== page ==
Promoting plant growth and health is essential to ensuring that global needs for food and feed can be met in an ecologically sustainable manner. The United Nations General Assembly has declared 2020 as the International Year of Plant Health.

Faculty, graduate students, and visiting researchers gathered for the 2020 Translational Plant Sciences Symposium at Virginia Tech on Feb. 28 to discuss how their research is protecting plant health in the four areas of sustainability, environment, development, and monitoring and early warning systems.

“Up to 40 percent of food crops are lost due to plant pests, and human activities have altered ecosystems, reducing biodiversity and creating new niches where pests can thrive. It is imperative researchers work together to share their transdisciplinary research to promote plant health,” said Birgit Scharf, professor of biological sciences in the College of Science and co-organizer of the symposium.

To celebrate the International Year of Plant Health, the theme of the symposium was "Biotic factors promoting plant growth and health." This year's featured speakers were Carlos Gonzalez, professor at Texas A&M University; Ann Hirsch, professor at the University of California, Los Angeles; and Scot Hulbert, associate dean and professor at Washington State University.

The schedule also included graduate student talks and poster presentations by translational plant sciences postdoctoral, graduate, and undergraduate students.

“I was extremely impressed with the talks the students gave. It was clear the translational plant sciences program is recruiting amazing talent and mentoring them to be the next generation of plant biologists,” said Hulbert.

Professor Birgit Scharf introduces professor Ann Hirsch who spoke about her research on microbes that help plants grow in arid soil.
Professor Birgit Scharf introduces Professor Ann Hirsch, who spoke about her research on microbes that help plants grow in arid soil.

The Translational Plant Sciences Symposium is held annually to provide students and faculty the opportunity to gain thoughtful insight from leading experts and share current research with colleagues and students in this day-long event. This year it was organized by Scharf and Bo Zhang, assistant professor in the School of Plant and Environmental Sciences in the College of Agriculture and Life Sciences.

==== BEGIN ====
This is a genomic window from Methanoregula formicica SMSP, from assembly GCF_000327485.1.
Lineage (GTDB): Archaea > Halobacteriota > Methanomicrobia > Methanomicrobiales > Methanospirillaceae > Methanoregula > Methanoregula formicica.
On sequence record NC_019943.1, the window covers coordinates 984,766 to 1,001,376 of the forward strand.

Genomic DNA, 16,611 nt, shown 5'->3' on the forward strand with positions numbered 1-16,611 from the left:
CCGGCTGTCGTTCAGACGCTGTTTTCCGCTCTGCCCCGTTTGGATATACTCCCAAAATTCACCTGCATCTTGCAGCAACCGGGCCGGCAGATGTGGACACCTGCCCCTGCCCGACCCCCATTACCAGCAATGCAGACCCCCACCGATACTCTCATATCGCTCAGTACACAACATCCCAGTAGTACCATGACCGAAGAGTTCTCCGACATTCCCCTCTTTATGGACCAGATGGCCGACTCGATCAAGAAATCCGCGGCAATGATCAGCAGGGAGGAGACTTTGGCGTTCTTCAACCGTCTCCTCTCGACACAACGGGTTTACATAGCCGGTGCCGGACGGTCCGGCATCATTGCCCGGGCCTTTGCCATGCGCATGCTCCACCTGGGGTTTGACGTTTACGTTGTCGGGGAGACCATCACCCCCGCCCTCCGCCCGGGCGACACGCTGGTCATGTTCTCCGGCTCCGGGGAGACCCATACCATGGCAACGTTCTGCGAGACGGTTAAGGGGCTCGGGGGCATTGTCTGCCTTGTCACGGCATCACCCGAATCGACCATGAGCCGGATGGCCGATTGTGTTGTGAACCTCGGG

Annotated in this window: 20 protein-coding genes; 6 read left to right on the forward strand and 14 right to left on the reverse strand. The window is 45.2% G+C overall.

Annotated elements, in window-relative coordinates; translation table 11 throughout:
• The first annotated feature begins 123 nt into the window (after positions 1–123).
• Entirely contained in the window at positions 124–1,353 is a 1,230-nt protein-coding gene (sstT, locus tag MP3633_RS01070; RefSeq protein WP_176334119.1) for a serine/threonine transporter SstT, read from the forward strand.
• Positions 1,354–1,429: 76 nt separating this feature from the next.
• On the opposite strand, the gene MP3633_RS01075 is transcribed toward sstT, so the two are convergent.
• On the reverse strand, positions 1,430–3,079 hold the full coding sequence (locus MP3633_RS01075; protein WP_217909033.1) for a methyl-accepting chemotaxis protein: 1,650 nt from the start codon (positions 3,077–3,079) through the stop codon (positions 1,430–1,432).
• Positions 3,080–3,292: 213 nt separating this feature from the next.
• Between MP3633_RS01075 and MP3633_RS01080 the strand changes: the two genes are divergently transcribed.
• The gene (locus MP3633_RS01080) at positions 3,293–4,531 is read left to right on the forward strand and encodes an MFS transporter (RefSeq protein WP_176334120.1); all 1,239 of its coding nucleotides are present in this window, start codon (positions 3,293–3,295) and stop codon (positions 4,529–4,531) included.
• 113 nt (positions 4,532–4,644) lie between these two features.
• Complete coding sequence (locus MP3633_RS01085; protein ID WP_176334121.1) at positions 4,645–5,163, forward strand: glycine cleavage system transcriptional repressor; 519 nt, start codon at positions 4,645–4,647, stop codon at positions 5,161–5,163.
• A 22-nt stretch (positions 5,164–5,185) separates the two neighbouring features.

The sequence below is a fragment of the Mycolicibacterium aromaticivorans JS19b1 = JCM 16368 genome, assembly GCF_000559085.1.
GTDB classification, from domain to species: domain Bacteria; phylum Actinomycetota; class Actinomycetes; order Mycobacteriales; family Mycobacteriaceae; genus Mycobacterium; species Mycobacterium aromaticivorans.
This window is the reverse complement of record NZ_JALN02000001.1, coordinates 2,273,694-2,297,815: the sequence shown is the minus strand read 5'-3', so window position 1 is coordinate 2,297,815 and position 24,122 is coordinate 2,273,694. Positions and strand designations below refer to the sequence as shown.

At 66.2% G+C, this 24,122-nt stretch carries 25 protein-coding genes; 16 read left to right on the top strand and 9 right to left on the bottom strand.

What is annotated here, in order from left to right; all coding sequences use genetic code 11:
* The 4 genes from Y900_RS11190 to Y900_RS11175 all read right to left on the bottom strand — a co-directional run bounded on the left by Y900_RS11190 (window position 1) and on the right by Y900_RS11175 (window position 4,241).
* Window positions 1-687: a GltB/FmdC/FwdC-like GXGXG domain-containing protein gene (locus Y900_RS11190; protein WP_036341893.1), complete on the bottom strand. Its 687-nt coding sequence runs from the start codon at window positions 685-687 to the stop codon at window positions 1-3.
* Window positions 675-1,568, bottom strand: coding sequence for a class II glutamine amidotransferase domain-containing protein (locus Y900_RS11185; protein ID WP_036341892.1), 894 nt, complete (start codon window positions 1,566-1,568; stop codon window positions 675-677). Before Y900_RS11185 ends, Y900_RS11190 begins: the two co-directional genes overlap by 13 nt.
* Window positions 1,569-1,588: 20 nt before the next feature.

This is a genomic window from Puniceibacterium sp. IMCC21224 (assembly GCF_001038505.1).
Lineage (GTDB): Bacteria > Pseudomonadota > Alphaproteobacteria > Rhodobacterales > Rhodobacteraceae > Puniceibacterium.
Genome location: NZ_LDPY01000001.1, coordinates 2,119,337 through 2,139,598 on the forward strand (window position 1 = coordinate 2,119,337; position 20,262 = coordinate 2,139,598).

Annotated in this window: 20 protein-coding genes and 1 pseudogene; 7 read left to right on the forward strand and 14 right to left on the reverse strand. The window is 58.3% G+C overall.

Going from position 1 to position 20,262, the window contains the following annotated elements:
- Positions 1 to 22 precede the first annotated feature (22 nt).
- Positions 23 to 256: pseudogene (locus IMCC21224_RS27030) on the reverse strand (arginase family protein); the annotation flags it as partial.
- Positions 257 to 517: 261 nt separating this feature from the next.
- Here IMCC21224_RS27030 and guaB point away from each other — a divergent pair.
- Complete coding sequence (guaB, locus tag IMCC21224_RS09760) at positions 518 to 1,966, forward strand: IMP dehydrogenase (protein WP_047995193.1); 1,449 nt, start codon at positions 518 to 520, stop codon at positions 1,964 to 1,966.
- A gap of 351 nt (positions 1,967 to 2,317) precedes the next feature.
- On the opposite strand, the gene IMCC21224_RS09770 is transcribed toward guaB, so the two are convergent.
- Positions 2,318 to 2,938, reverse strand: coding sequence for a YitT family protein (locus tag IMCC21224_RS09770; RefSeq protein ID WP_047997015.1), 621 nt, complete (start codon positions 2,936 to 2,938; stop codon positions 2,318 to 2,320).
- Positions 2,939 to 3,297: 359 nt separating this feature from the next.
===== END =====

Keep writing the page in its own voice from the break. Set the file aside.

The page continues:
"The very high quality of the science presented by the invited speakers and by the translational plant sciences students underscores our capacity to promote sustainable food production for our rapidly growing population. Support from the Fralin Life Sciences Institute and the Interdisciplinary Graduate Education Program has been essential for promoting the interdisciplinary collaborations that this wicked problem demands," said John McDowell, J.B. Stroobants Professor of Biotechnology in the School of Plant and Environmental Sciences.

Translational plant sciences is both a graduate student recruitment program and a group of laboratories supported by the Fralin Life Sciences Institute with broad research topics advancing basic knowledge in the plant sciences interested in translating this knowledge into improved crop production. 

The research in translational plant sciences is diverse, with locations that range from the atmosphere to the rhizosphere, at scales that range from cellular networks to ecosystems. What unites the research is a sense of urgency that new tools are needed to ensure that global needs for food, feed and fiber will be met in an ecologically sustainable manner.

Researchers within the translational plant sciences group believe that basic molecular research is an important component of this imperative, as are projects that translate new knowledge into practical solutions for sustainable agriculture. Such research requires interdisciplinary collaboration, and much of the research takes place in teams within and beyond Virginia Tech. They are also committed to training students for diverse career opportunities in academia, industry, agriculture, and government. These commonalities underpin a remarkably strong, cohesive community that spans five departments and three colleges.

“While now mostly focused on molecular sciences, the translational plant sciences group plans to expand its activities by bringing along Virginia Tech researchers from a wide variety of fields," said Guillaume Pilot, associate professor in the School of Plant and Environmental Sciences and director of translational plant sciences. "Translational plant sciences is looking for engineers, applied scientists, researchers from the Virginia Extension stations, and food and computer science researchers, with the aim to increase collaborations, diversify our programs, and strengthen our community. This will also make our students more comfortable with interacting and collaborating with other disciplines, to prepare them better for the careers of tomorrow."